In biology, the term sequence analysis refers to the process of subjecting a DNA, RNA or peptide sequence to any of a wide range of analytical methods to understand its features, function, structure or evolution. Methodologies used includes sequence alignment, searches against biological databases, or other bioinformatics methods.
Since the development of methods of high-throughput production of gene and protein sequences, the rate of addition of new sequences to the databases increased exponentially. Such a collection of sequences does not, by itself, increase the scientist's understanding of the biology of organisms. However, comparing these new sequences to those with known functions is a key way of understanding the biology of an organism from which the new sequence comes. Thus, sequence analysis can be used to assign function to genes and proteins by the study of the similarities between the compared sequences. Nowadays there are many tools and techniques that provide the sequence comparisons (sequence alignment) and analyze the alignment product to understand its biology.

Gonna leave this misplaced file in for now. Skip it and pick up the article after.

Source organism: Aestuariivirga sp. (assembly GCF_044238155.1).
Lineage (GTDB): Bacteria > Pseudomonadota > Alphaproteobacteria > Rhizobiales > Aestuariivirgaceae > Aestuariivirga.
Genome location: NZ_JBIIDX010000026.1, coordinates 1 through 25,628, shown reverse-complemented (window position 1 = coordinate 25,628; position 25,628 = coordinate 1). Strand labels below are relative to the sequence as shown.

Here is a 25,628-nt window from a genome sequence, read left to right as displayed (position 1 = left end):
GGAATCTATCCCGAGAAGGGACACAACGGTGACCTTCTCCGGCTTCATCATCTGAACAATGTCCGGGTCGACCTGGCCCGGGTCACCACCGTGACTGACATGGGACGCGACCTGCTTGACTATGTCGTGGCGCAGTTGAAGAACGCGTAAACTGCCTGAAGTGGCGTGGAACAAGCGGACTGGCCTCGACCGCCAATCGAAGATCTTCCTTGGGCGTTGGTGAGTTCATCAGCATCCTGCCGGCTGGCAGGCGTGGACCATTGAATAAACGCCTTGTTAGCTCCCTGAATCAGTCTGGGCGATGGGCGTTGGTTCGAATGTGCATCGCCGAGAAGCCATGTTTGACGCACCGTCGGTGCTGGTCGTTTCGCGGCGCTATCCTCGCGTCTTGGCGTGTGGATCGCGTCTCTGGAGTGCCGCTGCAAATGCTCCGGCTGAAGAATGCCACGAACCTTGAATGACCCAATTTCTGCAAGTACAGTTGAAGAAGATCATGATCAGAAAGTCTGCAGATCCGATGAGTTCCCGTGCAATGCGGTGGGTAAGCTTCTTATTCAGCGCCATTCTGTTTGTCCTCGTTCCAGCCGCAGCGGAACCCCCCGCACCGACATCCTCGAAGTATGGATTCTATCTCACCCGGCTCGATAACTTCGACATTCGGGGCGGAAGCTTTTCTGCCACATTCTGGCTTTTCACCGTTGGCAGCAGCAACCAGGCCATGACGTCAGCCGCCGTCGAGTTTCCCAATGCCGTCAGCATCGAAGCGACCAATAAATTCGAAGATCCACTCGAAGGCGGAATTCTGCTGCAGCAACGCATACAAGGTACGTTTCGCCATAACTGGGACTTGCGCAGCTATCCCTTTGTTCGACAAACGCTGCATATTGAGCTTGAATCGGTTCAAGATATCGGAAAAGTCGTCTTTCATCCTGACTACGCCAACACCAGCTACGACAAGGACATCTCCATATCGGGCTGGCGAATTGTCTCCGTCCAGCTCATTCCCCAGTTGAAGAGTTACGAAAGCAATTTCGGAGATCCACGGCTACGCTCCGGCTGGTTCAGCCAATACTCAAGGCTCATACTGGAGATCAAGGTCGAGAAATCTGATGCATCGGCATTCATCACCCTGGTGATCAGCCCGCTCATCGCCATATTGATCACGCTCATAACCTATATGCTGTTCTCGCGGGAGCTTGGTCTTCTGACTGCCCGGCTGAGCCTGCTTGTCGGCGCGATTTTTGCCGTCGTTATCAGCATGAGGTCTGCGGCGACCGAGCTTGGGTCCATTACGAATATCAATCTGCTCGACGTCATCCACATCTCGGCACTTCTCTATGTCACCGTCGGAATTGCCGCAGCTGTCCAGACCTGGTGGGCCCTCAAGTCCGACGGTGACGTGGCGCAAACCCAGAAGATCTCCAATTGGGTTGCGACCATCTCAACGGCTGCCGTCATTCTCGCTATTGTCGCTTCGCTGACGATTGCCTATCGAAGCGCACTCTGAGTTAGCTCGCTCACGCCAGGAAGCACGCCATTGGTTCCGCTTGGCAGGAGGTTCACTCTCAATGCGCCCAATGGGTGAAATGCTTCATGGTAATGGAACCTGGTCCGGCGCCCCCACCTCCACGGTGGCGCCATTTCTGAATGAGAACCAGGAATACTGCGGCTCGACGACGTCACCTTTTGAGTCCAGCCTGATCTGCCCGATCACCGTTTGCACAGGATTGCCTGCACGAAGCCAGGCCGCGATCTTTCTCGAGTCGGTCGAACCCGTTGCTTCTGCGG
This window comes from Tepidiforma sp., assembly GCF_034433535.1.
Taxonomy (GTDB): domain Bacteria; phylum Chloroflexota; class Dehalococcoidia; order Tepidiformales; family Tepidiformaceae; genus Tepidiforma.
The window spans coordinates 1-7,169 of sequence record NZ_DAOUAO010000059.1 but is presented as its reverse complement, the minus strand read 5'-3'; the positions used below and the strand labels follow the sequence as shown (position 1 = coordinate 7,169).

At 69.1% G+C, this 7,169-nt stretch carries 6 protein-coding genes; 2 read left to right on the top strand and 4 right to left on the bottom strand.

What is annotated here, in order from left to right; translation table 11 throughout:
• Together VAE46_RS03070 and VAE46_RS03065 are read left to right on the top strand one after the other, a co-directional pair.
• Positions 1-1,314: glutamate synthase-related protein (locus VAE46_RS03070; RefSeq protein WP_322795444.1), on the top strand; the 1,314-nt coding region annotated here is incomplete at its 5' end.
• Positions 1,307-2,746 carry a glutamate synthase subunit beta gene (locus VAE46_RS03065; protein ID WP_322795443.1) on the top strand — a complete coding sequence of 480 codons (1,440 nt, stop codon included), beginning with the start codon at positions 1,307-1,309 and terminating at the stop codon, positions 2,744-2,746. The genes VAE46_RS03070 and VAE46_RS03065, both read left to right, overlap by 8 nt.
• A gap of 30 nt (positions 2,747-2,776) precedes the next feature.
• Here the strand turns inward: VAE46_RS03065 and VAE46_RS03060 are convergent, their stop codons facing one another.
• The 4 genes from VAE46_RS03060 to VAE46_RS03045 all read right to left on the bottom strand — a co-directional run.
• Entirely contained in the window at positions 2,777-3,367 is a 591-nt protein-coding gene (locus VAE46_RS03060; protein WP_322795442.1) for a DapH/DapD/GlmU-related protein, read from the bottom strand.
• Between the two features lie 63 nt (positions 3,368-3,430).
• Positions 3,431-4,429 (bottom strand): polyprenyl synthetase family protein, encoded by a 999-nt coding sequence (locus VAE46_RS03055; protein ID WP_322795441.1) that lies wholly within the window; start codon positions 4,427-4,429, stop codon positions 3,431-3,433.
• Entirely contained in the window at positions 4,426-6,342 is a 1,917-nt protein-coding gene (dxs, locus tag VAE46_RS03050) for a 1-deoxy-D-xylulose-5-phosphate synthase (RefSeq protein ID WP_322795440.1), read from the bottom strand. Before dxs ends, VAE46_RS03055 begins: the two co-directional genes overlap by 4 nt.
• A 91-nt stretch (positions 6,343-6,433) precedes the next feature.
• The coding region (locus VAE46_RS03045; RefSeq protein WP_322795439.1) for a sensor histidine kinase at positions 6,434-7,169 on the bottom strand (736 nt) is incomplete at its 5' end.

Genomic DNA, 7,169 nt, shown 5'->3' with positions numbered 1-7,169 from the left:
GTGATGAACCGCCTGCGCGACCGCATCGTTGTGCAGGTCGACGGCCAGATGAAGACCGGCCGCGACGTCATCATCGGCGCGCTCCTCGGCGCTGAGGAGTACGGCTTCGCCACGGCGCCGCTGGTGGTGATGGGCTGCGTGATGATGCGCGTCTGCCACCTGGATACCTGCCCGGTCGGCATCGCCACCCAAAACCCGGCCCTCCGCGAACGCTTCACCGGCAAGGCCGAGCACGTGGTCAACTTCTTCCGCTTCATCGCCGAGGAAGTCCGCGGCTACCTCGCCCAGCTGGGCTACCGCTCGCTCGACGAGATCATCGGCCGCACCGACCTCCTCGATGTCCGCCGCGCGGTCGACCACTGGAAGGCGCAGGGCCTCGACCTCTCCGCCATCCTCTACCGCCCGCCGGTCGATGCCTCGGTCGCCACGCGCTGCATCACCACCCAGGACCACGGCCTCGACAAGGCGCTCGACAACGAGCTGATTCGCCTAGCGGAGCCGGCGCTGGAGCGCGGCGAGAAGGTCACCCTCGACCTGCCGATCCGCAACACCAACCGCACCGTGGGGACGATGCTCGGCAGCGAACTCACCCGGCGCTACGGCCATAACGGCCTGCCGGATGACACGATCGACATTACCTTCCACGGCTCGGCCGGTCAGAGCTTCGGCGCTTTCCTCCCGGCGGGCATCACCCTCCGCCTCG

Sequence analysis in molecular biology includes a very wide range of relevant topics:
The comparison of sequences in order to find similarity often to infer if they are related (homologous)
Identification of intrinsic features of the sequence such as active sites, post translational modification sites, gene-structures, reading frames, distributions of introns and exons and regulatory elements
Identification of sequence differences and variations such as point mutations and single nucleotide polymorphism (SNP) in order to get the genetic marker.
Revealing the evolution and genetic diversity of sequences and organisms
Identification of molecular structure from sequence alone
In chemistry, sequence analysis comprises techniques used to do determine the sequence of a polymer formed of several monomers. In molecular biology and genetics, the same process is called simply "sequencing".